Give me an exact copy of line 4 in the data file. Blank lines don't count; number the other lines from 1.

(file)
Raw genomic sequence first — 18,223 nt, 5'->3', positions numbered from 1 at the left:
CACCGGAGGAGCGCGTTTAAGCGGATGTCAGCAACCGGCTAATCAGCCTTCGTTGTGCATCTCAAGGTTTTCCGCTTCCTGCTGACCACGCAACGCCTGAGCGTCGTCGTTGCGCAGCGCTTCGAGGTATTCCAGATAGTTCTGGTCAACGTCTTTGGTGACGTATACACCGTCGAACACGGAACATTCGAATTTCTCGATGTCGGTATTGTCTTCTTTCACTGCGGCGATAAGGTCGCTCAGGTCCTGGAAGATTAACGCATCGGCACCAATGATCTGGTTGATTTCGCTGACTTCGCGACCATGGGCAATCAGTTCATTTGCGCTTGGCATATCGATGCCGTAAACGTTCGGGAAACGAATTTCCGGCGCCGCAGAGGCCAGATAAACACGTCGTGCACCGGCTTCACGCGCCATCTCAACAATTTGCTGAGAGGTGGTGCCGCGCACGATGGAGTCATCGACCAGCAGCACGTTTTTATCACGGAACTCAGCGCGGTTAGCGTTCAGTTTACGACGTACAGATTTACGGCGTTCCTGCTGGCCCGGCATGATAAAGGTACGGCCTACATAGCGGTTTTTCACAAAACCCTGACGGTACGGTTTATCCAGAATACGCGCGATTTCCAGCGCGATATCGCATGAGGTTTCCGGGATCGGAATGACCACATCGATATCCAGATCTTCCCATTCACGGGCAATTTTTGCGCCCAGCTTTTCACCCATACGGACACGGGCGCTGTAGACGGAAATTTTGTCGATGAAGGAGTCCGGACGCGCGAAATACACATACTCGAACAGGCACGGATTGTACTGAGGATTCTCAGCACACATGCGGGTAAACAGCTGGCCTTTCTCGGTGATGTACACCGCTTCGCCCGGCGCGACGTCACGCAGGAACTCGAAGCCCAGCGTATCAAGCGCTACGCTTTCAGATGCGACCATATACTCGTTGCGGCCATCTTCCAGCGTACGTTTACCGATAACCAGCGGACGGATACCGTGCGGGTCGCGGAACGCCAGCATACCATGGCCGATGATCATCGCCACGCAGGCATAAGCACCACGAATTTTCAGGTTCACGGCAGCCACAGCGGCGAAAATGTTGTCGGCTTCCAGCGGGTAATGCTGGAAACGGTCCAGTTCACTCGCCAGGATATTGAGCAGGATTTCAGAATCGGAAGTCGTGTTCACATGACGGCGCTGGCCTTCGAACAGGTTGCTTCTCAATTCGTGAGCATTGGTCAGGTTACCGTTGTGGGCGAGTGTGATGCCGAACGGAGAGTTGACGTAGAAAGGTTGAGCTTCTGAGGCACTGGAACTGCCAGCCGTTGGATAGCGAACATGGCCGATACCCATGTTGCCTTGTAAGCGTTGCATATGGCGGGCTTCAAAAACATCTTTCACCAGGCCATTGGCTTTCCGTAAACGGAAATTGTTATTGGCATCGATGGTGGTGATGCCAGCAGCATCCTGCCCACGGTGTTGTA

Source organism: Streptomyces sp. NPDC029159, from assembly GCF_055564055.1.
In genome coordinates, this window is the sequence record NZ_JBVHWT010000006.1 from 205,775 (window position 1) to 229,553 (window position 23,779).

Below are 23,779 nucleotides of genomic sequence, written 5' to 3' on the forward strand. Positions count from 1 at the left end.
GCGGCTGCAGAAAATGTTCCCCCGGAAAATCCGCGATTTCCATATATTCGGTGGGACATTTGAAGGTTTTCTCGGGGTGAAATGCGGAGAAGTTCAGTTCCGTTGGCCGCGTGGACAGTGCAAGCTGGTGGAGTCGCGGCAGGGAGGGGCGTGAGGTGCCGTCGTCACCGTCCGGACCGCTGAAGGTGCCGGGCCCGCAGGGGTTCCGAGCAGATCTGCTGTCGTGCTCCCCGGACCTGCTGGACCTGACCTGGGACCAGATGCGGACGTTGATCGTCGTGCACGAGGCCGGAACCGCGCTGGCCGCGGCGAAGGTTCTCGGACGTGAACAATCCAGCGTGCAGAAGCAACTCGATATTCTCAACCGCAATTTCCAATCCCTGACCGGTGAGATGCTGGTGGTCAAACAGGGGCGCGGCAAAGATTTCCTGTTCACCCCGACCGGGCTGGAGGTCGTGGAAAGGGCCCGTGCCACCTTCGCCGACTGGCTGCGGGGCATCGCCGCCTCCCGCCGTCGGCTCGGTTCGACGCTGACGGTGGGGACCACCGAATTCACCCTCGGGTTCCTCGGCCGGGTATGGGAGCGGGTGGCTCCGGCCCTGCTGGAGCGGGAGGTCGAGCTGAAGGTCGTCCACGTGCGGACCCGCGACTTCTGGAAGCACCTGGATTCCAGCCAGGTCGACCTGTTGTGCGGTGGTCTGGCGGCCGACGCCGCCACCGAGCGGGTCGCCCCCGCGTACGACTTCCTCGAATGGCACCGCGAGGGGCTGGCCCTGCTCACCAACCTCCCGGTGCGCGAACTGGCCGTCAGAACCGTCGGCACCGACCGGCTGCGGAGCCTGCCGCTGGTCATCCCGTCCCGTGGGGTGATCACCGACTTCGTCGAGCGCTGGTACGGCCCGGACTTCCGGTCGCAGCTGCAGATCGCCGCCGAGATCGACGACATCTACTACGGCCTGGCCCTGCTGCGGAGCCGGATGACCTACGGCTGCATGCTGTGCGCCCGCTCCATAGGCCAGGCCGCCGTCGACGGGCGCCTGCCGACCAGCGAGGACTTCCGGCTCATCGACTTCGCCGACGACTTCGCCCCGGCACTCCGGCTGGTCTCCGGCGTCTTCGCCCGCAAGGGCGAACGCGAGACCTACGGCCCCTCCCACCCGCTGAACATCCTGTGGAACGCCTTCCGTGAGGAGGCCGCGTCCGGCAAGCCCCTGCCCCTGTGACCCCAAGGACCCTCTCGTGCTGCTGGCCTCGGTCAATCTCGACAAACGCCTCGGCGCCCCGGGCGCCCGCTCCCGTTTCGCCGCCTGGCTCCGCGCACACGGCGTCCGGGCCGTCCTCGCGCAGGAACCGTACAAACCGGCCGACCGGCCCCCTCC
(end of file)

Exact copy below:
In genome coordinates, this window is the sequence record NZ_JBVHWT010000006.1 from 205,775 (window position 1) to 229,553 (window position 23,779).